In life our temperaments do play a significant part in shaping how we view the world. Some of us are natural optimists who look for the best in others and see opportunities opening up in front of them. By contrast, some other people are at the opposite end of the scale and are naturally pessimists and from their perspective there are an alarming number of problems and difficulties lying ahead of us and they struggle to see a way through.
In popular speech in Scotland there is a simple form of words we use to describe these two broad categories of people with reference to a partly-filled glass of water. There are those who see a glass ‘half-full’ and others who see it ‘half-empty’. There is no dispute about the quantity of water in the glass only the significance of it.
At the current time it is mostly likely that the Covid-19 virus crisis may be the biggest challenge to humanity worldwide since World War Two. Therefore, if this statement is correct, the choices we make now as the Christian Church in its local as well as global expression may have a huge bearing on the effectiveness of our collective witness over the coming decades and possibly even longer.
We cannot deny that we may face some even bigger challenges ahead than we are even anticipating at the present time. Yet at the same time there may be some unprecedented opportunities to show the importance and relevance of our faith to a world of people whose ideological foundations have been shaken by all that has taken place.
The Bible passage for today is very brief, covering an unscripted and completely unplanned ministry opportunity for Jesus and His disciples in Luke 18:15-17. What do we see?
(1)An unsought opportunity (Luke 18:15a) People were also bringing babies to Jesus to have Him touch them. I have no idea what Jesus had planned that day for Him and the group of disciples that were accompanying Him.
What we see here clearly is that choices had to be made. How would Jesus respond to the situation before Him? In that cultural context it was not uncommon for rabbis, the Jewish religious leaders, to be asked to perform a blessing on a child around its first birthday. Jesus’ could have said ‘no’ He was too busy to stop and spend time with them.
Churches around the world in locations with good access to the internet have had new opportunities to bear witness to Jesus Christ. How many had prior to this crisis hosted meetings or services on a zoom platform? How many had livestreamed services or activities or even thought seriously about doing it prior to March 2020? How many Christians had considered sharing gospel messages to groups on whatsapp or other people via email or shared something of their faith by more traditional methods of actual conversations in person, by phone or some other means of communication.
I am delighted to hear good examples of some of you taking opportunities to share your faith in recent weeks. Personally, I have had many more opportunities to speak to others about aspects of the Christian faith in the last month than I could ever have anticipated. I want to encourage you to join me in praying to the Lord for spiritual sight to ‘see’ the opportunities that God is providing for us.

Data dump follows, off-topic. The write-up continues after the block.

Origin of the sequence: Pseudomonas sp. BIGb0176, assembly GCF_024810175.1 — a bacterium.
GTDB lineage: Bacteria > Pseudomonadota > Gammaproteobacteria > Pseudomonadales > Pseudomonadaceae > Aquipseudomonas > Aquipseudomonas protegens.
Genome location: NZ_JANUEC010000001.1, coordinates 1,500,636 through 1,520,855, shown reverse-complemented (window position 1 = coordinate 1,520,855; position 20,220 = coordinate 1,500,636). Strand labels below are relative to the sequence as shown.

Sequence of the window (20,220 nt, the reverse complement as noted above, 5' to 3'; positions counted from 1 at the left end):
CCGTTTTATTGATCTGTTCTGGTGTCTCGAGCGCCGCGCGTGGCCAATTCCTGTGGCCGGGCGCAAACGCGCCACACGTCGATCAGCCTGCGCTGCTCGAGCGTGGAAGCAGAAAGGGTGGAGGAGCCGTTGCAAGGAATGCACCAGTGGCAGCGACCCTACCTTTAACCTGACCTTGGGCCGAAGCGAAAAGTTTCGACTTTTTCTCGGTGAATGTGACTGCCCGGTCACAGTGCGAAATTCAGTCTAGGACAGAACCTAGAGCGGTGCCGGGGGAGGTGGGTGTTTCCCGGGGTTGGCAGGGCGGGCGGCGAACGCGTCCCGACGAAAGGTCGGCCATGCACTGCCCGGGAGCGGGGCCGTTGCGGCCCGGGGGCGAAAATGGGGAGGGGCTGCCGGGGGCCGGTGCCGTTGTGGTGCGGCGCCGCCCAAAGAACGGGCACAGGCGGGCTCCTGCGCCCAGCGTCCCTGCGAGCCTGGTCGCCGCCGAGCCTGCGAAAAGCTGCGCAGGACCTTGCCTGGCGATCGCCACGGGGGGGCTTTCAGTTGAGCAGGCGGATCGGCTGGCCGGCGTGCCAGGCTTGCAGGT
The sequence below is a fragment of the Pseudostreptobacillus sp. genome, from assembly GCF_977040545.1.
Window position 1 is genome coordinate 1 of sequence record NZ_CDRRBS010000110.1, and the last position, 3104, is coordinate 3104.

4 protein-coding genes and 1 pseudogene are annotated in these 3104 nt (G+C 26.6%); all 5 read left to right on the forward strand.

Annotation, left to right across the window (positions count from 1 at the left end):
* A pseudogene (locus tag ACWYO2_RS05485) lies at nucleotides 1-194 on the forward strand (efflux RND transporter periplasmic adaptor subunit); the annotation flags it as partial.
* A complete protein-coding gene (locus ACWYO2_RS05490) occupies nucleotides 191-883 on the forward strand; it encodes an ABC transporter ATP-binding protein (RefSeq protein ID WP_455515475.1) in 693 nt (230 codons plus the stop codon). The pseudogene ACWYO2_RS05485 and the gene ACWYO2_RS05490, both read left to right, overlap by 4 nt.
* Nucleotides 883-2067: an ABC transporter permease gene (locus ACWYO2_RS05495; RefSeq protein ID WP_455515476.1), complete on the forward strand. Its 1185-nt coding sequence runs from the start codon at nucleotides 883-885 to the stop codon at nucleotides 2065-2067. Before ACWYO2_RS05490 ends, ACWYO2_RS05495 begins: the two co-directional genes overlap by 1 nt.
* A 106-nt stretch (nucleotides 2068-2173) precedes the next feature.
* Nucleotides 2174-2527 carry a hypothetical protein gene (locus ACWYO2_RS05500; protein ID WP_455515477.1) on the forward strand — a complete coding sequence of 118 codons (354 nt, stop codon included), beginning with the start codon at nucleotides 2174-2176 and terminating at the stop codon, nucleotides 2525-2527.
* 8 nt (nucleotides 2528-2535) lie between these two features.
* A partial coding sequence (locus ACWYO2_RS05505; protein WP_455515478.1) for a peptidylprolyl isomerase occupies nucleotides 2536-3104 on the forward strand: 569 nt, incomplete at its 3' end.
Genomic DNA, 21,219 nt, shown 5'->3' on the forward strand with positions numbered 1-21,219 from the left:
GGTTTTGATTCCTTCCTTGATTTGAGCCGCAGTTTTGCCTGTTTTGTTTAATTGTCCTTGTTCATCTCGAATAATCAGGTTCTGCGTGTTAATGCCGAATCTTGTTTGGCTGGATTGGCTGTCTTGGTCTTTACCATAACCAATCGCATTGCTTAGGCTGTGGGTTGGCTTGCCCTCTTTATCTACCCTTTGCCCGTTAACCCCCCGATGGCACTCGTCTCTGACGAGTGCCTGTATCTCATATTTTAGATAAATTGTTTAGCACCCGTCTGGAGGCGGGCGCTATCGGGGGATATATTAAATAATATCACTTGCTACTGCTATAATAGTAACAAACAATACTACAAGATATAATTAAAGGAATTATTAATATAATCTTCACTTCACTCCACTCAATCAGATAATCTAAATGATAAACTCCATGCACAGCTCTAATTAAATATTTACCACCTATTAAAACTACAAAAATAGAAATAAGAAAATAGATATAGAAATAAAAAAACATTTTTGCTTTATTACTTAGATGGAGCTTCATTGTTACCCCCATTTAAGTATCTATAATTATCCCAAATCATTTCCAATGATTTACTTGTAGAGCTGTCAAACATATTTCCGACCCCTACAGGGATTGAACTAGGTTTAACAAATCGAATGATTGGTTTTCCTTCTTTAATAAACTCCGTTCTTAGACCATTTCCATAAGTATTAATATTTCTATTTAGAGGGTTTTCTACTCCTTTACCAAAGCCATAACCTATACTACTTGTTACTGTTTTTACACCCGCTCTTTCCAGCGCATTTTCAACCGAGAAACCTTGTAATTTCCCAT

(2) An unwanted opportunity (Luke 18:15b When the disciples saw this, they rebuked them… These sincere people had a schedule for the day that had to be followed and so the presence of these parents and young children was a problem to be got rid of not an opportunity for engagement.
Is this our natural response when difficulties come? Or might there be a better way to react? For example, by praying: ‘Lord, I don’t like the situation before me’; Can you please open my eyes to view it from your perspective of looking for new opportunities for witness or service?’ It is not the details of what happened here that matters as we live in a very different cultural context, instead our focus in this Covid-19 crisis is to ask God how we might live effectively for Him in our communities at this time of enormous changes.
(3) A God-given opportunity (Luke 18:16-17) 16But Jesus called the children to Him and said, Let the little children come to Me, and do not hinder them, for the kingdom of God belongs to such as these. 17 I tell you the truth; anyone who will not receive the kingdom of God like a little child will never enter it. Jesus’ choice is an active one. He called the children to Him… to model God’s kingdom values to the adults present. Children typically have a sense of wonder about the world and an expectancy of God at work within it.
Do we need to recover even in a time like this a sense of the opportunities God is presenting to us? For prayer, witness and compassion ministries;
Children have a depth of trust in God and in the adults in their lives. In our difficulties will we demonstrate our confidence in God by the choices we make for our future? Children are also willing to play ‘Follow my leader’ games.
How willing are we to follow Jesus in simple trust that He will lead us in the right way in these difficult times? Children are also marked by their amazing ability to forgive when apologies are offered and to offer them when they are at fault. How much we adults have to learn from them! Thank God Jesus took this God-given opportunity to live out His faith amongst people who might not otherwise have seen Him or heard Him preach. Or calling is to follow in His footsteps.
Our song to help us in our reflections today is ‘When we walk with the Lord’